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Lydia Goetze Describes The Photographic Opportunities On Huang Shan

We have been intrigued by and have studied Chinese landscape painting for many years, and Huang Shan (Yellow Mountain) is the perfect place to combine that interest with our professional experience as landscape photographers.


Lydia Goetze Describes The Photographic Opportunities On Huang Shan
This ’Yellow Mountain’ lies in Anhui Province, China and is one of the most popular destinations for both domestic and visiting artists.  Its beauty and significance in the history of traditional Chinese landscape painting are why Lydia Goetze and George DeWolfe, noted photographers and master teachers, have chosen Huang Shan as the site for their Chinese Contemplative Landscape Photography workshops.  We have been intrigued by and have studied Chinese landscape painting for many years, and this is the perfect place to combine that interest with our professional experience as landscape photographers.
How many times have you been to China now, and how long have you spent in the Huang Shan area?
Lydia:  I‘ve been to China three times.  My first trip was a month-long cultural exchange over 20 years ago, and included many urban sites in different parts of the country, as well as visits to former students and their families.  Since 2006, I have made two trips to Huang Shan, once in winter and once in spring, specifically to experience and photograph this inspiring mountain landscape.  I look forward to going back again this coming spring.
What do think makes Huang Shan such an attractive proposition for photographers?
... and why is Huang Shan so much better for this than other mountains? There are plenty of others in China.
Lydia: The granite spires of Huang Shan, traversed by stone-stepped trails and graced by the uniquely shaped Huang Shan pines, are a visual delight in any weather.  Fog that makes islands of dozens of peaks, spring blossoms on precipitous slopes, and autumn color only add to their glory.  Huang Shan is a UNESCO World Heritage site, a national park, and a sister park to Yosemite in the U.S.   Like Yosemite, it plays an important role in the history of painting and photography in its own country – it has been a source of inspiration to painters for over 1000 years! 
Like many other mountain parks in China, this area is very popular with Chinese tourists.  We appreciate the fact that here accommodations are up on the mountain, so that photographers can go out at any time to catch the best light.  In many mountain parks, one must take crowded public transport, enter later in the morning, and leave earlier at the end of the day, just to take any photographs at all.  After getting up the mountain at Huang Shan, we are free to walk on any open paths at any time.
When is your next visit to Huangshan?
Lydia: George and I will be leading a photographic workshop arranged by Tours Abroad in the middle of April ( There are still a few places if anyone wants to join us. Our emphasis in the mountains at Huang Shan is to introduce photographers to the way the classical Chinese landscape painters saw in their native landscape and to help photographers translate some of these ideas into their own digital landscape photographs.  The group is small and there is plenty of time for individual mentoring.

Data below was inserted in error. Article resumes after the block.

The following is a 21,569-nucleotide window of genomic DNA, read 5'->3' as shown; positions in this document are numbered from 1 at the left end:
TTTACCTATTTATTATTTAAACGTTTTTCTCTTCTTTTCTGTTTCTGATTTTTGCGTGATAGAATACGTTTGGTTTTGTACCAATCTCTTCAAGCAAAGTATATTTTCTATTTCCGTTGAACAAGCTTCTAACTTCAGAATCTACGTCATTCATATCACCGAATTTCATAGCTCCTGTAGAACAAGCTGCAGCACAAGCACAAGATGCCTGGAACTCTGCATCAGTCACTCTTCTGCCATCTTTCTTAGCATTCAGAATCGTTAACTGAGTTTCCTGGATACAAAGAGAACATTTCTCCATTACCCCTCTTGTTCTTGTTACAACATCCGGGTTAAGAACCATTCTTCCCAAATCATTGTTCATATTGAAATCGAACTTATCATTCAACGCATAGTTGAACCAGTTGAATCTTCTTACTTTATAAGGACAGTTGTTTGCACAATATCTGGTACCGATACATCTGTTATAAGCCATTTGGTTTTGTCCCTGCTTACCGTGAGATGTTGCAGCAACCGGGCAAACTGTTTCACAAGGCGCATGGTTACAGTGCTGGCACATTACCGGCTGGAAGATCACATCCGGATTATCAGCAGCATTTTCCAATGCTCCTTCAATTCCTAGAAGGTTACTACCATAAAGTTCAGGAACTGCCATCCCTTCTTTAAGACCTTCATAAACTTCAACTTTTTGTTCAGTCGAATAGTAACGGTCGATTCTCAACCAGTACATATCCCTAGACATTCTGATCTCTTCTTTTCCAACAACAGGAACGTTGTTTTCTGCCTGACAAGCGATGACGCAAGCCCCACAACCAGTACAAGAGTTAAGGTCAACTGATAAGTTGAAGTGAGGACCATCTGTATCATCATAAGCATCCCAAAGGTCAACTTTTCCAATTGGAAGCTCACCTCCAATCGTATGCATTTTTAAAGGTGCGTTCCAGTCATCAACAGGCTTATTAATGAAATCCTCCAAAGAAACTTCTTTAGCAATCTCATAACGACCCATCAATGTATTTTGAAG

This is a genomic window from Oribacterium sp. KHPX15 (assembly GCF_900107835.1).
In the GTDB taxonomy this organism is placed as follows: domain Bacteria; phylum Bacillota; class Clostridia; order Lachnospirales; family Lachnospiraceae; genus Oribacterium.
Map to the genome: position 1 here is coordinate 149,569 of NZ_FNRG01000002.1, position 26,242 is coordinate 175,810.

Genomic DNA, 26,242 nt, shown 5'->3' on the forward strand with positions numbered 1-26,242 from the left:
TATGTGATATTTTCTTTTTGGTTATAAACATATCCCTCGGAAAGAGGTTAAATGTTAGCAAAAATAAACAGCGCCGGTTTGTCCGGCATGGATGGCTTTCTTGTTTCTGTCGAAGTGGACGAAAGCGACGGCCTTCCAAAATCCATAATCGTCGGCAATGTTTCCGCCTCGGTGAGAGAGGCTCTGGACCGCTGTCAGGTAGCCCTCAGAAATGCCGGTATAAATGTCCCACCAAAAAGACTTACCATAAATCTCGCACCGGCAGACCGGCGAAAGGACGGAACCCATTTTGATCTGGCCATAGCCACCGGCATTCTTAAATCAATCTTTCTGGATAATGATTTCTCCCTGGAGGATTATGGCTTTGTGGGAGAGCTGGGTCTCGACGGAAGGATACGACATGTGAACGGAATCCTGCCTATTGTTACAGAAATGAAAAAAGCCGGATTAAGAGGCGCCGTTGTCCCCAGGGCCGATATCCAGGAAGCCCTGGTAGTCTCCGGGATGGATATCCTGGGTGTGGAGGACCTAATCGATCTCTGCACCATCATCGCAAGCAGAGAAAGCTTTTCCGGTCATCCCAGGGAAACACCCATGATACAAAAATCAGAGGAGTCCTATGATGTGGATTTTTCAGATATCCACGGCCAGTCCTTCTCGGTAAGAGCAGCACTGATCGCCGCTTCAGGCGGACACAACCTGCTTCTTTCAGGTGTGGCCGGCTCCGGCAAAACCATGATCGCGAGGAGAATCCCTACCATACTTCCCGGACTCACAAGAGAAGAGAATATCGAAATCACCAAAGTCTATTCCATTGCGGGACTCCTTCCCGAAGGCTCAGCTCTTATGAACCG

Could you explain why this workshop is titled “Contemplative Landscapes”?
Lydia:  Our contemplative approach includes teaching the skill of mindfulness, which makes one more aware, able to see more deeply and make images that reveal more of the mystery of a place.  Like the ancient Taoist and Buddhist landscape painters here, starting with a (secular) meditative approach allows one to be aware of and portray the spirit (Tao) and the energy (Chi) of a place.  During the workshop we teach skills of visual perception and mindfulness which, when mastered, lead to a deeper way of seeing.  A useful side effect of the skill of mindfulness is to ability not to be distracted by other visitors when photographing in a crowded place!
So will you be doing anything new during this visit?
Lydia:  We will see some original landscape paintings at the Shanghai museum and visit some  classical Chinese gardens in Suzhou so that participants have a broader understanding of the traditional Chinese approach to landscape.  After the workshop we will also do a bit of private scouting in the villages near Huang Shan for future workshops.
What kind of images do you hope to capture around Suzhou and are these consistent with the mainly landscape ones up on the mountain?
Lydia: The formerly private scholar gardens of Suzhou have an ancient tradition integrated with that of painting.  Seeing and photographing their rocks, ponds, zigzag walkways, and carefully designed vistas (and some bonsai areas) should acquaint us with traditional landscapes in miniature and visibly demonstrate the Taoist and Buddhist influences on the classical landscape painters. These gardens, constructed landscapes in a smaller, urban scale, serve as a bridge between the landscape paintings we will see in Shanghai and the mountain landscapes we will walk and photograph in Huang Shan.


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